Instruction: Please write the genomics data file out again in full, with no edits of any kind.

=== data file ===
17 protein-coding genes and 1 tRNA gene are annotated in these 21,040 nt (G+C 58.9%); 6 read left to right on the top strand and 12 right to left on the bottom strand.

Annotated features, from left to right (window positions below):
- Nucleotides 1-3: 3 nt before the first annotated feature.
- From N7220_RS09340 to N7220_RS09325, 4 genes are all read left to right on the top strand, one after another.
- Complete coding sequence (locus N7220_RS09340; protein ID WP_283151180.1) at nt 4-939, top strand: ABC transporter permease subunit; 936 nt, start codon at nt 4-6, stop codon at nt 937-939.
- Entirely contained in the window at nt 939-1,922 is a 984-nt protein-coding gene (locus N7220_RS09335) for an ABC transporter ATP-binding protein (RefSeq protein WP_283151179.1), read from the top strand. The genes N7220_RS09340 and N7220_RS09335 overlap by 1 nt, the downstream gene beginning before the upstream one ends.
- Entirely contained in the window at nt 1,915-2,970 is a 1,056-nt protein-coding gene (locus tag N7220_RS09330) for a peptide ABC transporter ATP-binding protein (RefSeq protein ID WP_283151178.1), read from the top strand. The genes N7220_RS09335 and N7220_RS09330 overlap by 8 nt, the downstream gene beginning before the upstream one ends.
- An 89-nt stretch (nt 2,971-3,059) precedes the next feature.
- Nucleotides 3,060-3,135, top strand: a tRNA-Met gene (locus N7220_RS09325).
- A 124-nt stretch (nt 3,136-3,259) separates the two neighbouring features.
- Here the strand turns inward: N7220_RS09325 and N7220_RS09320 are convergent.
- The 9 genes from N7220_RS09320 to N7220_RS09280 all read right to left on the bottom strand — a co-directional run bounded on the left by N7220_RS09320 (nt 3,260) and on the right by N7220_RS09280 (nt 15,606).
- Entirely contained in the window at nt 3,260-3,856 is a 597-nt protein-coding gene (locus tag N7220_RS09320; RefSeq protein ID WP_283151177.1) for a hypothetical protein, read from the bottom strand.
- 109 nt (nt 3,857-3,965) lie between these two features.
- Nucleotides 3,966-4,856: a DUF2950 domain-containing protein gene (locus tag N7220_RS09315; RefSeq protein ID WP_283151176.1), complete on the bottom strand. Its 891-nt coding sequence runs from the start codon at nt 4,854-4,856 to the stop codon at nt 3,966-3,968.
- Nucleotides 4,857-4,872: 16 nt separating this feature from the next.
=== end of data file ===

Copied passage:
17 protein-coding genes and 1 tRNA gene are annotated in these 21,040 nt (G+C 58.9%); 6 read left to right on the top strand and 12 right to left on the bottom strand.

Annotated features, from left to right (window positions below):
- Nucleotides 1-3: 3 nt before the first annotated feature.
- From N7220_RS09340 to N7220_RS09325, 4 genes are all read left to right on the top strand, one after another.
- Complete coding sequence (locus N7220_RS09340; protein ID WP_283151180.1) at nt 4-939, top strand: ABC transporter permease subunit; 936 nt, start codon at nt 4-6, stop codon at nt 937-939.
- Entirely contained in the window at nt 939-1,922 is a 984-nt protein-coding gene (locus N7220_RS09335) for an ABC transporter ATP-binding protein (RefSeq protein WP_283151179.1), read from the top strand. The genes N7220_RS09340 and N7220_RS09335 overlap by 1 nt, the downstream gene beginning before the upstream one ends.
- Entirely contained in the window at nt 1,915-2,970 is a 1,056-nt protein-coding gene (locus tag N7220_RS09330) for a peptide ABC transporter ATP-binding protein (RefSeq protein ID WP_283151178.1), read from the top strand. The genes N7220_RS09335 and N7220_RS09330 overlap by 8 nt, the downstream gene beginning before the upstream one ends.
- An 89-nt stretch (nt 2,971-3,059) precedes the next feature.
- Nucleotides 3,060-3,135, top strand: a tRNA-Met gene (locus N7220_RS09325).
- A 124-nt stretch (nt 3,136-3,259) separates the two neighbouring features.
- Here the strand turns inward: N7220_RS09325 and N7220_RS09320 are convergent.
- The 9 genes from N7220_RS09320 to N7220_RS09280 all read right to left on the bottom strand — a co-directional run bounded on the left by N7220_RS09320 (nt 3,260) and on the right by N7220_RS09280 (nt 15,606).
- Entirely contained in the window at nt 3,260-3,856 is a 597-nt protein-coding gene (locus tag N7220_RS09320; RefSeq protein ID WP_283151177.1) for a hypothetical protein, read from the bottom strand.
- 109 nt (nt 3,857-3,965) lie between these two features.
- Nucleotides 3,966-4,856: a DUF2950 domain-containing protein gene (locus tag N7220_RS09315; RefSeq protein ID WP_283151176.1), complete on the bottom strand. Its 891-nt coding sequence runs from the start codon at nt 4,854-4,856 to the stop codon at nt 3,966-3,968.
- Nucleotides 4,857-4,872: 16 nt separating this feature from the next.